“Pipsqueak! Come on! We’ve been waiting on you!”

          There was no answer. Kimmy jiggled the doorknob, but it was locked.

          “Ugh, where else could she be?”

          There was a thud and a bang from above us, followed by a muffled scream.

          “Shit,” I said and jumped.

          “You don’t think….” Kimmy trailed off, looking up.

          “What?’

          “Could she have gone up there? She kept trying to get us to investigate the weird noises.”

          “Oh man… she might be…” My dream started to play in my head.

          “We should go get her. She must have tripped and hurt herself.”

          “Maybe we should call for some help first.”

          “Don’t be silly. I thought you didn’t believe in ghosts.” Kimmy tugged on my arm and I let her drag me down the hall.

          A utility closet stood ajar next to the bathrooms. A ladder was visible in the back and a dim light fell on it from an opening in the ceiling.

          “I wonder how she found it.” Kimmy grabbed my arm again. “Come on.”

          Every fiber of my being was telling me to turn back. To get away. To run as fast as I could. But I couldn’t let Kimmy go up there alone. She was already halfway up the ladder, her head poked up into the square of light.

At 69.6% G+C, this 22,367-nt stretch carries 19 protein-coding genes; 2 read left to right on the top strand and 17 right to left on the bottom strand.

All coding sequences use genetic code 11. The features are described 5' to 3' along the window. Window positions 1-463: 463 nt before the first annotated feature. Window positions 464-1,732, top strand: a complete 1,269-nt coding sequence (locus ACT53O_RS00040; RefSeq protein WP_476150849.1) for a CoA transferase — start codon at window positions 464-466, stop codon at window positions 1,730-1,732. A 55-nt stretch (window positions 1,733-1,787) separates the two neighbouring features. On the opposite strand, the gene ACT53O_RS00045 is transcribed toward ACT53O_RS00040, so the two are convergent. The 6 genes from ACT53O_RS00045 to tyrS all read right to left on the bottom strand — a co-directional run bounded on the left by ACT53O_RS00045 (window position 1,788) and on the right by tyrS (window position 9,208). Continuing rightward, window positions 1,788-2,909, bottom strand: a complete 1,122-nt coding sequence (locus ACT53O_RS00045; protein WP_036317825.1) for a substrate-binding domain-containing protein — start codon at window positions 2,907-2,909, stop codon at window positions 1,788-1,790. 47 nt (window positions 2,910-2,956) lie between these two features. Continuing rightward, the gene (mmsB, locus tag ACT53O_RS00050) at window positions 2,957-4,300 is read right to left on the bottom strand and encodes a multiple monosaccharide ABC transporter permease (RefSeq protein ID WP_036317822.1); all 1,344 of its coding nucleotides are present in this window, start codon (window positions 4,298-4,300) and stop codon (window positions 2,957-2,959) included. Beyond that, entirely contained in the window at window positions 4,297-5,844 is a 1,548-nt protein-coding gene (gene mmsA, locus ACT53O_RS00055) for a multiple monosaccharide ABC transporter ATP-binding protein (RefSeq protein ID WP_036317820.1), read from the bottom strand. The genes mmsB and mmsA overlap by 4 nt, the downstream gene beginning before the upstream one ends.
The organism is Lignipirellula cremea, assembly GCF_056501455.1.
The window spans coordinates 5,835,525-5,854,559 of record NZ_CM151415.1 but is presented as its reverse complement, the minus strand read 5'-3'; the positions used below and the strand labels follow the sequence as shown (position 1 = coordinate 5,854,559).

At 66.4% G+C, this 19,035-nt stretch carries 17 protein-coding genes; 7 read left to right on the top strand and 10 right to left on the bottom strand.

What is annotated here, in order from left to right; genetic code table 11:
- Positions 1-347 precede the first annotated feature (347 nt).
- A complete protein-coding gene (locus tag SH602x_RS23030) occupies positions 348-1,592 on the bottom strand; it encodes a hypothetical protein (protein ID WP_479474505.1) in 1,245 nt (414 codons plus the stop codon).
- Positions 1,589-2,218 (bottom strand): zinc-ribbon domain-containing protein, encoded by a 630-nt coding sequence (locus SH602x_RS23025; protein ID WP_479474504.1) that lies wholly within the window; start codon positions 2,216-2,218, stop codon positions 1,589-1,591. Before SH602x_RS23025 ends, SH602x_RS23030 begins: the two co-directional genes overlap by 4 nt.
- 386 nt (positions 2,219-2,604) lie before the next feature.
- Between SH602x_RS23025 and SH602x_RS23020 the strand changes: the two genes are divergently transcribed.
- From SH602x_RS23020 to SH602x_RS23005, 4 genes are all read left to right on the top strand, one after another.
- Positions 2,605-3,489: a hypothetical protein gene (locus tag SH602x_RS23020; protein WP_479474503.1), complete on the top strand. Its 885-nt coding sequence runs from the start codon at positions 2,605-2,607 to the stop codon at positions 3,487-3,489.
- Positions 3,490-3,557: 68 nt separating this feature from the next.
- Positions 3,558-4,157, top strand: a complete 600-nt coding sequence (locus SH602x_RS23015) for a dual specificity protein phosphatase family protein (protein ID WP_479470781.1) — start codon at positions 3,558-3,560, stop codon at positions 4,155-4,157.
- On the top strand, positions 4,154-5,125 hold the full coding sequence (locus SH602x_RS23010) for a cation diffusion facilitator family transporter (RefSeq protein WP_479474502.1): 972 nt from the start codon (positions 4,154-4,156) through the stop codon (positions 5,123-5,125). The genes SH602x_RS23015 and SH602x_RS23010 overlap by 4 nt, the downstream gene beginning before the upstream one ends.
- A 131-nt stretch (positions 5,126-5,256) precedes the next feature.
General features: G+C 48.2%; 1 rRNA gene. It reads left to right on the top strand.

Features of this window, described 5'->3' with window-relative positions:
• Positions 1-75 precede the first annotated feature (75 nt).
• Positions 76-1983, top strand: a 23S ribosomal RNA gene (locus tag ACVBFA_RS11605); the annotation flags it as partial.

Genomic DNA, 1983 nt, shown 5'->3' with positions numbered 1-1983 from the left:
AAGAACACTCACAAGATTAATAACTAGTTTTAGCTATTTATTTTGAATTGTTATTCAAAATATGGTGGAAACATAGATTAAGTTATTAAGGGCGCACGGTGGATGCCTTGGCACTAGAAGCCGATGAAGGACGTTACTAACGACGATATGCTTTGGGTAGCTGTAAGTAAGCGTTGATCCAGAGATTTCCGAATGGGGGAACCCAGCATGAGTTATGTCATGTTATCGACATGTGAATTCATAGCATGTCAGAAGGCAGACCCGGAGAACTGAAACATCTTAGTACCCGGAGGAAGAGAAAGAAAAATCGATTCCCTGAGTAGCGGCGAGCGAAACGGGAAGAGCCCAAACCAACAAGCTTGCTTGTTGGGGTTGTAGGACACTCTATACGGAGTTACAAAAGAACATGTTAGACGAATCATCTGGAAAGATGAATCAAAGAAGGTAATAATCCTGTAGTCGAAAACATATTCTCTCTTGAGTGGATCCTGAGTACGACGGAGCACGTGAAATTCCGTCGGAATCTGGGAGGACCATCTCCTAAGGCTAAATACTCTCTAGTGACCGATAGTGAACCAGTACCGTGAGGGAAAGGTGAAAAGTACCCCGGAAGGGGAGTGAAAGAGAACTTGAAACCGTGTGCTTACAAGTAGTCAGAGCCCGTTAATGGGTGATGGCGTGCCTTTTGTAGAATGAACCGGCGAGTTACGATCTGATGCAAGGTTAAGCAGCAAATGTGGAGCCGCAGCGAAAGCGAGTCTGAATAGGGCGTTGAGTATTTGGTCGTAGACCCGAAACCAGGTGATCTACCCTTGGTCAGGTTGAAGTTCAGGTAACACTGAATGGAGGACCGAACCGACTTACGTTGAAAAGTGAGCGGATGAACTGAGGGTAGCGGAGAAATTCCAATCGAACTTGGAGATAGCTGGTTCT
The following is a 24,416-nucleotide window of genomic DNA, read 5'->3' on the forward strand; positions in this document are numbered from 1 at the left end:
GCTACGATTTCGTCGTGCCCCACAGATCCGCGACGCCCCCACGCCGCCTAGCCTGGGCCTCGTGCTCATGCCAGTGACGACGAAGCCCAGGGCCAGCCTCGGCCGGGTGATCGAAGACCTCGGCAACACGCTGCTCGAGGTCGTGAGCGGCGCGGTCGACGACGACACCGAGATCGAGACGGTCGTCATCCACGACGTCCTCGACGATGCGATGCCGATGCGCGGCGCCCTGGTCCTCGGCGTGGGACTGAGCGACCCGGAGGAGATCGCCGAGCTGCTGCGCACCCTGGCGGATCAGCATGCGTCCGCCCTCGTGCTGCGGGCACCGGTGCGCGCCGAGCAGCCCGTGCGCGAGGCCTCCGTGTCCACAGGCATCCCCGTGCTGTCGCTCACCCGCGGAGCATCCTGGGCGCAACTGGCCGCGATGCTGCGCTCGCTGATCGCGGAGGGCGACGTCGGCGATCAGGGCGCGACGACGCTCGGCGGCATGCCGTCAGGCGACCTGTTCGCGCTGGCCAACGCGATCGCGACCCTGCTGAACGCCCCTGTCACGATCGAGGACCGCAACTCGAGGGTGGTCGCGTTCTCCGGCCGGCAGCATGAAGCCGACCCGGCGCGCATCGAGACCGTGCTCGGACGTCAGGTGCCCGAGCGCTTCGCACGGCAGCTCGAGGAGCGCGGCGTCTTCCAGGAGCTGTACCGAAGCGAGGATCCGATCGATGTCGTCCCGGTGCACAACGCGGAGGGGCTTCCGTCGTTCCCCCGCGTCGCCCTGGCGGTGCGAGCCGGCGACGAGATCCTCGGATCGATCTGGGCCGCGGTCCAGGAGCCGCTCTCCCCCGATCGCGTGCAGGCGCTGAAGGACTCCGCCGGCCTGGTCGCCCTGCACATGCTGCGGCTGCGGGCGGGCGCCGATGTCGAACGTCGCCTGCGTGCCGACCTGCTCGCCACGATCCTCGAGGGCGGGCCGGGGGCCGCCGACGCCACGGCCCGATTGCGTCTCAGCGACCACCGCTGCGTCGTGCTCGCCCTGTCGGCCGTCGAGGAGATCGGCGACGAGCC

“Dezzy? Are you up here?”

          I heard a voice say, “help me,” in response. But it was wrong. That wasn’t Dezzy. I tried to reach out to grab Kimmy’s leg, but I couldn’t reach. She was through the hatch, her feet disappearing from view.

          “I’m coming, hang on.”

          I was frozen to the floor. I couldn’t go up there, even if I’d tried. My jaw was clenched shut. I couldn’t make a noise. Something was wrong.

          I heard a growl from above me. Louder than any dog. Deeper. More menacing.

          “Dezzy?” I heard Kimmy say, her voice faltering. She’d realized her mistake now.

          There was a rough giggle in reply. The sound was like broken glass. It grated on my nerves and I felt sickened to my core. “She’s already gone,” the voice said, turning my stomach. “Would you like to join her?”

          I’ll never forget Kimmy shrieking my name. Begging for my help. It’s all I hear at night when I’m alone.

          I couldn’t go to her. I couldn’t move.